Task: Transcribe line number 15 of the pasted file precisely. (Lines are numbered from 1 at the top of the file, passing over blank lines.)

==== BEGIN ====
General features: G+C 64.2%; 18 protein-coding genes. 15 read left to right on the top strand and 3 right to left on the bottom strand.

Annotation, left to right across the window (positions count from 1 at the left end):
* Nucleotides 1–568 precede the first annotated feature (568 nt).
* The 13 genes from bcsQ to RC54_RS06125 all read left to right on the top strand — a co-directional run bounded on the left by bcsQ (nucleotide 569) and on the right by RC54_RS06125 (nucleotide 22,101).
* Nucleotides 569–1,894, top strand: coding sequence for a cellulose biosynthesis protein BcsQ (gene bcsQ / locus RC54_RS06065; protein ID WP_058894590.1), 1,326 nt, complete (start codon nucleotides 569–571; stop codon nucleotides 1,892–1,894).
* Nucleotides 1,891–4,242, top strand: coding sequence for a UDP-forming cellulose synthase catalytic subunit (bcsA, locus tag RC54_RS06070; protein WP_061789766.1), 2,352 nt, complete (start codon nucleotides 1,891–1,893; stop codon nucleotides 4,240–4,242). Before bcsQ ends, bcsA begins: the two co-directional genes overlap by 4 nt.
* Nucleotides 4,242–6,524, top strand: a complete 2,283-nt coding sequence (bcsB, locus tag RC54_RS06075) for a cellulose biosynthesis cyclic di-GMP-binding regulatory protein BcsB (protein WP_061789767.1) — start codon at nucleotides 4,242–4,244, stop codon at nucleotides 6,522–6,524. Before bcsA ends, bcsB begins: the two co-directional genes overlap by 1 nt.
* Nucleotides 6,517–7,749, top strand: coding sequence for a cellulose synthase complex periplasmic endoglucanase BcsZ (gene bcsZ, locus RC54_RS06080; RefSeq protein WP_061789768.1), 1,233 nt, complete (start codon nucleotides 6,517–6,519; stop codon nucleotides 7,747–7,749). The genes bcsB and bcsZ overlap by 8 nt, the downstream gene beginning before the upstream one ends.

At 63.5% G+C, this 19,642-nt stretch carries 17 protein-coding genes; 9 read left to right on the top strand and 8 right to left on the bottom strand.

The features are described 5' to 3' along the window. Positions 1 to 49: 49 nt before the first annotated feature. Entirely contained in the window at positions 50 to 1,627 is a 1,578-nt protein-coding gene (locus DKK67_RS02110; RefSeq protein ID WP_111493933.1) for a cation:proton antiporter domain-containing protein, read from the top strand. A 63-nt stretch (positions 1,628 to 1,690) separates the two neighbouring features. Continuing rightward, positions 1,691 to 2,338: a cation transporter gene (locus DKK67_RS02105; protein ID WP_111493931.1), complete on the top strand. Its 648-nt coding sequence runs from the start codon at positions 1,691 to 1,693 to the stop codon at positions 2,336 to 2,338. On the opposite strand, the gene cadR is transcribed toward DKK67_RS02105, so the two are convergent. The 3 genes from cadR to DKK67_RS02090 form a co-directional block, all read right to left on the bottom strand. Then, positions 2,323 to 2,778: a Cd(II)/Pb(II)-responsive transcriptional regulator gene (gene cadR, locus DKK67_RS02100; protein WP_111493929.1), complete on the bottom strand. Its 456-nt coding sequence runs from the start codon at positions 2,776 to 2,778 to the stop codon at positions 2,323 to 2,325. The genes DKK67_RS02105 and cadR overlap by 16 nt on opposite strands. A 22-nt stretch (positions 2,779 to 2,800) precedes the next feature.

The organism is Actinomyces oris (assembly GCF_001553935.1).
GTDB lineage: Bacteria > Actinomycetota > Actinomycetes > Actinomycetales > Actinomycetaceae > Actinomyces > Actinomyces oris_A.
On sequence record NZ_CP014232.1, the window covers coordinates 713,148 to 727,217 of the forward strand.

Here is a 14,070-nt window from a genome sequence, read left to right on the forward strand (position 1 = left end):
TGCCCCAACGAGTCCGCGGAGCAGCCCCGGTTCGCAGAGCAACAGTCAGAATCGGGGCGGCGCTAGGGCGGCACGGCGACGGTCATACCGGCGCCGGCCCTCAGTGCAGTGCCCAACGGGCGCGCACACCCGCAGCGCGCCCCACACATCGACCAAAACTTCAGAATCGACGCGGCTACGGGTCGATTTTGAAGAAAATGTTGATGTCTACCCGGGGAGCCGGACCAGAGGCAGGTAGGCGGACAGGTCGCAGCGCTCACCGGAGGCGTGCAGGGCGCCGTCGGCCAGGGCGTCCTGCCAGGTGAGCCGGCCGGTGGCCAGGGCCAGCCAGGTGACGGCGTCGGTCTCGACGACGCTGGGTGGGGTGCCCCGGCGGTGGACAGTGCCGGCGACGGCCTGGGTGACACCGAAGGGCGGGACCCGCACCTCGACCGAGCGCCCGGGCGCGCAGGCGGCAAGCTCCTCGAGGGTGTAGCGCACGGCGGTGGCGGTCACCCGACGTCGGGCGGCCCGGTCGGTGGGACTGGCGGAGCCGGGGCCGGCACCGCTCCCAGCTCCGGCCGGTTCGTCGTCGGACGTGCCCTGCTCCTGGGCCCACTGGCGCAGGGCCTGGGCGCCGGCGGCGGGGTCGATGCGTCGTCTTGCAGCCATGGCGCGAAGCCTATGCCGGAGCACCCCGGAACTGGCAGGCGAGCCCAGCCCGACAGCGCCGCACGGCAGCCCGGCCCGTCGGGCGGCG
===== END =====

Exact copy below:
TGCCCCAACGAGTCCGCGGAGCAGCCCCGGTTCGCAGAGCAACAGTCAGAATCGGGGCGGCGCTAGGGCGGCACGGCGACGGTCATACCGGCGCCGGCCCTCAGTGCAGTGCCCAACGGGCGCGCACACCCGCAGCGCGCCCCACACATCGACCAAAACTTCAGAATCGACGCGGCTACGGGTCGATTTTGAAGAAAATGTTGATGTCTACCCGGGGAGCCGGACCAGAGGCAGGTAGGCGGACAGGTCGCAGCGCTCACCGGAGGCGTGCAGGGCGCCGTCGGCCAGGGCGTCCTGCCAGGTGAGCCGGCCGGTGGCCAGGGCCAGCCAGGTGACGGCGTCGGTCTCGACGACGCTGGGTGGGGTGCCCCGGCGGTGGACAGTGCCGGCGACGGCCTGGGTGACACCGAAGGGCGGGACCCGCACCTCGACCGAGCGCCCGGGCGCGCAGGCGGCAAGCTCCTCGAGGGTGTAGCGCACGGCGGTGGCGGTCACCCGACGTCGGGCGGCCCGGTCGGTGGGACTGGCGGAGCCGGGGCCGGCACCGCTCCCAGCTCCGGCCGGTTCGTCGTCGGACGTGCCCTGCTCCTGGGCCCACTGGCGCAGGGCCTGGGCGCCGGCGGCGGGGTCGATGCGTCGTCTTGCAGCCATGGCGCGAAGCCTATGCCGGAGCACCCCGGAACTGGCAGGCGAGCCCAGCCCGACAGCGCCGCACGGCAGCCCGGCCCGTCGGGCGGCG